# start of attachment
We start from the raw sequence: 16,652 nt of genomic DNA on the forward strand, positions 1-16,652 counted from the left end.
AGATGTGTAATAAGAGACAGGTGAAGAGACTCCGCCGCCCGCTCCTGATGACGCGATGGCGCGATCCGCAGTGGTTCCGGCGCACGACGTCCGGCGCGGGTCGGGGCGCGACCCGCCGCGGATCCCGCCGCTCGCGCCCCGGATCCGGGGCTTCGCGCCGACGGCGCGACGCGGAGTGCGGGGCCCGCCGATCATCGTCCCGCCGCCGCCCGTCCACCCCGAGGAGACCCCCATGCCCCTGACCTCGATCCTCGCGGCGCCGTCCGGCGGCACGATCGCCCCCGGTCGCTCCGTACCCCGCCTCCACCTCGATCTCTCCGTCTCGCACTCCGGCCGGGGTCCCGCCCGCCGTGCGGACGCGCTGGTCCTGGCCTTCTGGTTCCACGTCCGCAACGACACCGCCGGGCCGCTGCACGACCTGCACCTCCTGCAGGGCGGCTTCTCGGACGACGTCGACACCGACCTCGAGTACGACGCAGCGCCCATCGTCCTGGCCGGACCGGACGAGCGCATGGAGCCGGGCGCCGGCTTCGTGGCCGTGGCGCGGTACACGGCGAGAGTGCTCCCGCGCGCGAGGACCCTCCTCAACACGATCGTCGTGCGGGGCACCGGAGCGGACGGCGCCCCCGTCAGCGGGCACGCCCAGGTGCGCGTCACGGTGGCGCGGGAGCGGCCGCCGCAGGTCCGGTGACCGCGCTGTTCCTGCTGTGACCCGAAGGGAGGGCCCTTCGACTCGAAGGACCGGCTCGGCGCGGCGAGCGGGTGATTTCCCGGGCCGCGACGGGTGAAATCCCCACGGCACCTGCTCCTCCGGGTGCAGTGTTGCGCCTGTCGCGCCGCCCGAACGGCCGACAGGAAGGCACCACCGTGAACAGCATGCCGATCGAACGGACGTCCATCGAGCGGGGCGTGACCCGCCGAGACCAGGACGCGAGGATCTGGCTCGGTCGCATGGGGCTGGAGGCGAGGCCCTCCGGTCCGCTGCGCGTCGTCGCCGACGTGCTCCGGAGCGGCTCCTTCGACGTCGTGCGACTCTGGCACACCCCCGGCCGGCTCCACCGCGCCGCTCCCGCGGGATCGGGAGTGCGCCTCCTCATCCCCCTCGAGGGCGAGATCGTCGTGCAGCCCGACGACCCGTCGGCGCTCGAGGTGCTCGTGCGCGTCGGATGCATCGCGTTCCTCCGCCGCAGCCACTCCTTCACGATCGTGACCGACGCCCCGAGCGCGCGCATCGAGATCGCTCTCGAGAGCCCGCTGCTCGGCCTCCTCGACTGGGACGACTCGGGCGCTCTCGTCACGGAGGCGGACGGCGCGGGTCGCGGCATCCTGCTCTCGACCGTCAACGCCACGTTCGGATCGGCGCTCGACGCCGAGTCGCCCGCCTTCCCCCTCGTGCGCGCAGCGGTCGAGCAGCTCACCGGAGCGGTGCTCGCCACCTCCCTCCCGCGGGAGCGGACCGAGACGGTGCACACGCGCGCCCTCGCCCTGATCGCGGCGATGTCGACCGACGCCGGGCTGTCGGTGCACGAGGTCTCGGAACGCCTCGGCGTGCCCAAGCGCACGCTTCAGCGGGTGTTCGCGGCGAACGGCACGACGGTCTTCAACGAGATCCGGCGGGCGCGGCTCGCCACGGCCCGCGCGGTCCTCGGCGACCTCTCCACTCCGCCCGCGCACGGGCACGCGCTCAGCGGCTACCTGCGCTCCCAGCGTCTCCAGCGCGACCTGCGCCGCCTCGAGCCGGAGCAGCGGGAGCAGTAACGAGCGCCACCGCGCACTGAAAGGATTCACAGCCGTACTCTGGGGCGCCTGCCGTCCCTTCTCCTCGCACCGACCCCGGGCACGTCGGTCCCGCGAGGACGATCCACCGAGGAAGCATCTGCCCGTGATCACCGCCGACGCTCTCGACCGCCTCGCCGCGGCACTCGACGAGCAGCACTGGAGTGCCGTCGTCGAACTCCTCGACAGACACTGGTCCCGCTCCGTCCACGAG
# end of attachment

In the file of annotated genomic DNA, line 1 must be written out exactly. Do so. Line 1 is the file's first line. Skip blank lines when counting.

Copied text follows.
We start from the raw sequence: 16,652 nt of genomic DNA on the forward strand, positions 1-16,652 counted from the left end.